Hoover and Roosevelt had very different approaches as to how the country should be run; these differences became incredibly apparent in the election of 1932. During his time as Governor of New York Roosevelt had raised twenty million dollars in taxes to provide food, clothing and shelter for the unemployed in New York alone. After being elected by his party in June 1932 Roosevelt said one of his most famous quotes "I pledge you, I pledge myself to a new deal for the American people. Give me your help, not to win votes along, but to win in this crusade to restore America to its own people." It was promises such as this, along with many other campaign techniques that won Roosevelt the election in November 1932. Roosevelt was a man of the people; he went on numerous 'whistle stop' tours during the election. These consisted of touring the country by train and stopping in many places in which to give speeches to large crowds who had gathered to see him. These 'whistle stop' tours were very important for Roosevelt, as he used them as a way to end the rift between the people of his own party, as well as proving to the people that despite his polio attack he was strong enough to fulfil the job of President. The tours made him incredibly popular among the people, as he reached out to them personally, it showed he wanted to see them and how they live, to understand their problems and make sure they were aware of any changes made in the way the country would be run. Roosevelt had been described as having the 'common touch', he appealed to the 'forgotten man' at the bottom of the economic pyramid, he gave them hope and a feel of importance once again as he too wanted the Government to do something more positive against the depression.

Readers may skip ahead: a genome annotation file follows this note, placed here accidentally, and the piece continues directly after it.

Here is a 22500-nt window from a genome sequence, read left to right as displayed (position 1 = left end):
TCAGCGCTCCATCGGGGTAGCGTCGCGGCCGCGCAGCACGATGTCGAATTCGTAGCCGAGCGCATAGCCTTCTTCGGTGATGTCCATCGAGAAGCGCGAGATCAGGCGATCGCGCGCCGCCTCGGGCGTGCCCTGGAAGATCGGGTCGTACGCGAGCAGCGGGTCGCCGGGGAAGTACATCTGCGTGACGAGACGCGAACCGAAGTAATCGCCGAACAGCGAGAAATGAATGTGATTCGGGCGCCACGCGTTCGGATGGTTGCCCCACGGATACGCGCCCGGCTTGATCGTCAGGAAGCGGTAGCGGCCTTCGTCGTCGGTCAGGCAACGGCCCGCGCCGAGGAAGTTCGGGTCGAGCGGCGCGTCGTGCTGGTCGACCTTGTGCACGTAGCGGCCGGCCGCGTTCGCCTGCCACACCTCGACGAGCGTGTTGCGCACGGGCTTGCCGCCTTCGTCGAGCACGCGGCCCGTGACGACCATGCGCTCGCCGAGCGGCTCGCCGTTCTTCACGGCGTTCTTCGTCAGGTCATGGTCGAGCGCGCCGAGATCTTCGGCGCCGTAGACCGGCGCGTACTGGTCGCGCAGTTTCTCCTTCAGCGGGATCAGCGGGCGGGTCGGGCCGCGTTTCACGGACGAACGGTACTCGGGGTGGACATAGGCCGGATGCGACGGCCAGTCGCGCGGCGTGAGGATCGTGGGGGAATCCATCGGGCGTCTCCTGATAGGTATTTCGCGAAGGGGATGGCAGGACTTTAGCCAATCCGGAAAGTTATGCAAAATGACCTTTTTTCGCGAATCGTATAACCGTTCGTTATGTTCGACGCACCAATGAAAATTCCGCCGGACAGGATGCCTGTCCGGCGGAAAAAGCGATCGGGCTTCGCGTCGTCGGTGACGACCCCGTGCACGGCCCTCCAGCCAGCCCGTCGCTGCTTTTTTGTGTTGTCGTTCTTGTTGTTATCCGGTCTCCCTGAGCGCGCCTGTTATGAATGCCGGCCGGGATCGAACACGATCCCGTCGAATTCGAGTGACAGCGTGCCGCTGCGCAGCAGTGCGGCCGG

Roosevelt did more than want the Government to take action; he promised the people he would take direct government action, he attacked the 'laissez faire' approach of the republicans, likening the depression to his bout of Polio. Roosevelt in fact said "We have got beyond the point of merely trying to fight a disease by taking care of the victims after they are stricken. We do that but we do more, we seek to prevent it." Another promise Roosevelt made was to end prohibition, which was extremely unpopular and had even led to gangsters, violence and illegally produced alcohol. Prohibition caused an increase in crime rates, wasted police time when they could be solving more important cases, also in such hard times people were desperate to forget their worry and become merry. So in pledging to end prohibition Roosevelt became a great deal more popular; besides the fundamental ending of prohibition this also proved the people wanted action to be taken, Roosevelt introduced the New Deal as a way of action, of making things happen.